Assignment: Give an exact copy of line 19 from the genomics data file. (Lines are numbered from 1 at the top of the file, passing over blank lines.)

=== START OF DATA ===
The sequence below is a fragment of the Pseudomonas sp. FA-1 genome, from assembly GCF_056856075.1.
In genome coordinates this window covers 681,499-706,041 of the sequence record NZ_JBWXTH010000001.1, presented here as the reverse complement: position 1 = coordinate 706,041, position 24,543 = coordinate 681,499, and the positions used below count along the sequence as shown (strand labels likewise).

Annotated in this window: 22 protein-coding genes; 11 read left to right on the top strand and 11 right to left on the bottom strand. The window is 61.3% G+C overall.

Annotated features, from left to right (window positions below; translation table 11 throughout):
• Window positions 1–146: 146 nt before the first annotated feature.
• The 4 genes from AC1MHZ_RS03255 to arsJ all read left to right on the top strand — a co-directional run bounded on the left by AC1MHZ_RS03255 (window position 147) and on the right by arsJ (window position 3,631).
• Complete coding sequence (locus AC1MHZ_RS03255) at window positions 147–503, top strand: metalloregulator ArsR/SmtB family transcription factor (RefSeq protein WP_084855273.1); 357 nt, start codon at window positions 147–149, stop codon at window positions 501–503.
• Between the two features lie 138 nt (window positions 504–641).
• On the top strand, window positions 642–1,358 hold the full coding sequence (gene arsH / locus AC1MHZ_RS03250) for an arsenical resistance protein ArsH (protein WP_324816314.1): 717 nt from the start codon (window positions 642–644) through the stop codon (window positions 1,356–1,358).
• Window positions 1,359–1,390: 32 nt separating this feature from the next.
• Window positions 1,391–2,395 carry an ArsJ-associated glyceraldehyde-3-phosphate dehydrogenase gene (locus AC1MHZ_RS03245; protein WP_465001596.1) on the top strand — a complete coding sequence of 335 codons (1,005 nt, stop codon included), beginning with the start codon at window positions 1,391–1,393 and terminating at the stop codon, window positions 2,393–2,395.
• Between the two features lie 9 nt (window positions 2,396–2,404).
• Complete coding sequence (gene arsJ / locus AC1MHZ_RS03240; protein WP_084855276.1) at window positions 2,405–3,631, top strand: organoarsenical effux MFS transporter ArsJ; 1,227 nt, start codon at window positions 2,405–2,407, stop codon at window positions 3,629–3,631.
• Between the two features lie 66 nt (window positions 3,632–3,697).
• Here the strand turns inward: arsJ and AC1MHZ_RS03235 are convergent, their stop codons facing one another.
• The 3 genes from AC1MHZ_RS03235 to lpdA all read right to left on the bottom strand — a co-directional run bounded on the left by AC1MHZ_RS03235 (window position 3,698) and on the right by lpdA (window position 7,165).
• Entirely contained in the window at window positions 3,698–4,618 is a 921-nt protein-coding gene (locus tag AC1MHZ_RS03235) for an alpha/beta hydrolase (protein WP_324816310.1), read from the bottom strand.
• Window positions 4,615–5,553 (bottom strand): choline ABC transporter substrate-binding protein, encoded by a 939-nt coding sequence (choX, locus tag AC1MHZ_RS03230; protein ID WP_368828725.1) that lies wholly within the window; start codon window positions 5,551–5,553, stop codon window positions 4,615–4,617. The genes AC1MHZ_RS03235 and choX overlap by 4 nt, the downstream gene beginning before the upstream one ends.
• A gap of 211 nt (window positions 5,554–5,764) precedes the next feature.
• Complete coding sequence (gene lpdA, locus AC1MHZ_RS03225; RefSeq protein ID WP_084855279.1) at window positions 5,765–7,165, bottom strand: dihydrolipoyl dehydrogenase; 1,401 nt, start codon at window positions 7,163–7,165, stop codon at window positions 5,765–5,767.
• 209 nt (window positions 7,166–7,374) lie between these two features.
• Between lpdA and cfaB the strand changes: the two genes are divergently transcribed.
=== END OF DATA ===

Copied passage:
• A gap of 211 nt (window positions 5,554–5,764) precedes the next feature.